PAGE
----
Sticking to a regular workout routine is hard enough without all the barriers of wearing a mask, gyms constantly shutting down, crowded parks, and our favourite…the increasingly hot heatwave. It can be difficult to find the right balance between movement and resting, particularly when it seems as if some days a jog down the street may land you in the emergency room. Here’s a how-to guide on staying active and cool this summer to look after your mental and physical well-being.
Re-Defining Health, Wellness and Movement
After passing over a year of being in a pandemic, I think it’s safe to say that most of us have come to re-define exercise, movement, and overall health. While some have found value in slowing down – giving their body and minds more rest, others have found the value in daily movement and stimulation. Regardless, it seems as though we are generally pushing beyond upholding diet culture and forcing ourselves to endure exercises and leaning more towards nurturing and listening to what our body needs.
Over the years we’ve gone through phases of various beauty and physique standards that we not only uphold for others but also ourselves. Although the athletic body type may seem idealistic, it’s not necessarily an end-goal to hold ourselves accountable to – despite what we’ve been socialized to believe.
Health, wellness and movement are whatever you define them to be, and should be what best suits the needs of your body. The best part about that is that when you define your own health and wellness needs, you can engage in activities that you truly enjoy. Things that make you feel happy, strong, empowered, engaged, social, or whatever type of joyous feeling you’d like! With this in mind, exercise and movements can range from all types of things from jumping rope, biking, jumping on a trampoline, swimming, playing baseball, yoga, walking, to everything in between. The most important part is that it brings on those endorphins and helps you reach your personal goals – emphasis on personal and not what the cover of a magazine says.
It’s Getting Hot in Here
Our bodies have amazing cues that will indicate when they feel like moving, resting, eating, drinking, and most importantly, getting out of the sun because the heat is way too strong. As I mentioned earlier, exercise is hard enough without all the COVID and summer-heat barriers. So let’s go through some ways that you can get in those bits of movement your body needs without sacrificing your physical well-being.
Staying hydrated is the number one way to keep your body running – regardless of if you’re running or resting. Also, spend time cooling down. If you don’t have AC, try placing a bowl of ice in front of the fan next to you. Taking frequent cool or cold showers is also a great way to bring your body temperature down, as well as turning off unnecessary lights and heavy appliances. If those aren’t working, try a cool wet towel and spending time near the ground or basement level if you have access. Bodies of water such as pools, fountains, lakes, rivers and oceans are also great resources for getting cooled down and having fun.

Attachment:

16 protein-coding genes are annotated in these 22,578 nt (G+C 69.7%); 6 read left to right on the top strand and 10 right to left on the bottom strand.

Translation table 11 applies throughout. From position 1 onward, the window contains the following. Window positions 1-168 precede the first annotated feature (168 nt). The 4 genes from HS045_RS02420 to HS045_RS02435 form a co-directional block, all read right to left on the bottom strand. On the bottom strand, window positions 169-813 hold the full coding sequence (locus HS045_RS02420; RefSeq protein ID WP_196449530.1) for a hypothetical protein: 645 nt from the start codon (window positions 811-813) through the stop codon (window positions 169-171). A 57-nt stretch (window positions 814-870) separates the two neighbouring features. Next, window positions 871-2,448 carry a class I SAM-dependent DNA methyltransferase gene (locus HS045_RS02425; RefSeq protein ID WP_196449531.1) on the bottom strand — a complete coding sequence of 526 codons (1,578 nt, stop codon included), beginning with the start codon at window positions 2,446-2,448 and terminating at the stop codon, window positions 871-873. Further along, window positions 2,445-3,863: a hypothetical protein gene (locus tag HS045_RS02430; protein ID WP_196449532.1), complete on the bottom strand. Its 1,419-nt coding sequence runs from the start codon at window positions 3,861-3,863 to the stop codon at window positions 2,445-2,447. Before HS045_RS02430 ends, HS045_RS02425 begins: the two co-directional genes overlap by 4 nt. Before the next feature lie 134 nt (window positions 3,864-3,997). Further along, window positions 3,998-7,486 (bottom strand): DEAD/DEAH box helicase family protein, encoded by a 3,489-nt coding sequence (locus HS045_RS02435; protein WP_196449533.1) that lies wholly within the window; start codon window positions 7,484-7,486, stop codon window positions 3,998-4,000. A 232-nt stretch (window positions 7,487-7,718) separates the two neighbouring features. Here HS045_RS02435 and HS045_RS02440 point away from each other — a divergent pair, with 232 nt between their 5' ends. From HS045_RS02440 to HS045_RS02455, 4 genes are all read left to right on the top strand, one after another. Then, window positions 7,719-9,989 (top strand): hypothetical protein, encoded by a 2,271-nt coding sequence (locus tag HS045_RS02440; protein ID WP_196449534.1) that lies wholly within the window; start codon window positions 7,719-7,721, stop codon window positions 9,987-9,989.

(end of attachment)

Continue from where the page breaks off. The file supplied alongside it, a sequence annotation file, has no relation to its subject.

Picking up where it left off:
Now that we’ve got some ideas for staying cool, we can talk about willingly breaking a sweat. I’ve said it before and I’ll say it again, staying hydrated is one of the most fundamental aspects of surviving the heat. It may also be wise to opt for early-morning workouts as it’s usually much cooler at dawn than sunset. Be mindful when picking your outfit and always go for the more breathable and lightweight option – yes, even if your new tight, black leggings seem more flattering. Go through your movements in intervals to allow yourself periodic rest times to hydrate and cool down. Who knows, it may even put you on to a new HIIT routine you didn’t even know you loved. Lastly, if you’re brave enough to take your exercise out in the sun, always practice sun safety and wear SPF.
Balancing Mental and Physical Health
Now that we’ve identified what movement means and how we can accomplish it in these circumstances, I want to draw attention to the value of maintaining physical and mental well-being. Exercise is powerful in not only managing common mental illnesses such as anxiety and depression, but it also decreases one’s overall stress and symptoms of ADHD. As we engage in active or mindful movements, our brain begins to promote neural growth, reduce inflammation and release endorphins, which is our body’s natural way of creating “feel good” chemicals. In addition, physical activity increases the brain’s release of norepinephrine, dopamine and serotonin levels which allow us to increase our attention to a specific task.
Balancing our physical health by caring for our mental health is also extremely important as it can be very challenging to take care of ourselves physically if our mental health needs are not being met. Whether it’s through journaling, mindfulness, meditation, or talking directly to someone, it should be a priority. With physical and mental health working in a symbiotic relationship, it may even be useful to slowly increase practices of well-being on both sides, such as a walk with a close friend or yoga with a friend or family member. Whatever works best for you, let’s get it started today!
To help you get a start on your wellness journey, Teachers Life has launched a Get Out & Get Healthy Contest. All Teachers Life Virtual Wellness Program participants who earn up to a minimum of 2500 points during the period between July 1st – September 30th, 2021 will be entered into a random draw for a chance to win a prize! The prizes include:
1 x $500 Visa Gift Cards
2 x $250 Visa Gift Cards
10 x $100 Visa Gift Cards
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